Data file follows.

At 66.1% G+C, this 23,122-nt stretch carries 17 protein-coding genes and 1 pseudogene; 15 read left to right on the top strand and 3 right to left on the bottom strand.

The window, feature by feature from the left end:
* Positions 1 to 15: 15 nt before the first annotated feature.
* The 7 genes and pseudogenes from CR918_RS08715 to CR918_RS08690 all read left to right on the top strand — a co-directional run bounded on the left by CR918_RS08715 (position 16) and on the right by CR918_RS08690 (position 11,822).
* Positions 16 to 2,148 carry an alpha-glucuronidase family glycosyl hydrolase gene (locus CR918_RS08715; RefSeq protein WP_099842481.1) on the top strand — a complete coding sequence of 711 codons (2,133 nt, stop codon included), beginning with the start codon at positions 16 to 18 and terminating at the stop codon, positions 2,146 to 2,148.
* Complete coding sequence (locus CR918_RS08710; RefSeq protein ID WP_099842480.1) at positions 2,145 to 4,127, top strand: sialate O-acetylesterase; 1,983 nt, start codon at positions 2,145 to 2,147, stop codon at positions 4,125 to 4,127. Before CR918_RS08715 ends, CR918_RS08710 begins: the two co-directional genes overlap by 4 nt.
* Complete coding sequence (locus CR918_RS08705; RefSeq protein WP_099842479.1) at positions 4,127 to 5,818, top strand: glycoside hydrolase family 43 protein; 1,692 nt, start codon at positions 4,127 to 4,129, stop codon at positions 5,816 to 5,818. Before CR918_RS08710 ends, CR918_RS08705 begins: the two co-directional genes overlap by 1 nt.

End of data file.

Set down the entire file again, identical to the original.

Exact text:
At 66.1% G+C, this 23,122-nt stretch carries 17 protein-coding genes and 1 pseudogene; 15 read left to right on the top strand and 3 right to left on the bottom strand.

The window, feature by feature from the left end:
* Positions 1 to 15: 15 nt before the first annotated feature.
* The 7 genes and pseudogenes from CR918_RS08715 to CR918_RS08690 all read left to right on the top strand — a co-directional run bounded on the left by CR918_RS08715 (position 16) and on the right by CR918_RS08690 (position 11,822).
* Positions 16 to 2,148 carry an alpha-glucuronidase family glycosyl hydrolase gene (locus CR918_RS08715; RefSeq protein WP_099842481.1) on the top strand — a complete coding sequence of 711 codons (2,133 nt, stop codon included), beginning with the start codon at positions 16 to 18 and terminating at the stop codon, positions 2,146 to 2,148.
* Complete coding sequence (locus CR918_RS08710; RefSeq protein ID WP_099842480.1) at positions 2,145 to 4,127, top strand: sialate O-acetylesterase; 1,983 nt, start codon at positions 2,145 to 2,147, stop codon at positions 4,125 to 4,127. Before CR918_RS08715 ends, CR918_RS08710 begins: the two co-directional genes overlap by 4 nt.
* Complete coding sequence (locus CR918_RS08705; RefSeq protein WP_099842479.1) at positions 4,127 to 5,818, top strand: glycoside hydrolase family 43 protein; 1,692 nt, start codon at positions 4,127 to 4,129, stop codon at positions 5,816 to 5,818. Before CR918_RS08710 ends, CR918_RS08705 begins: the two co-directional genes overlap by 1 nt.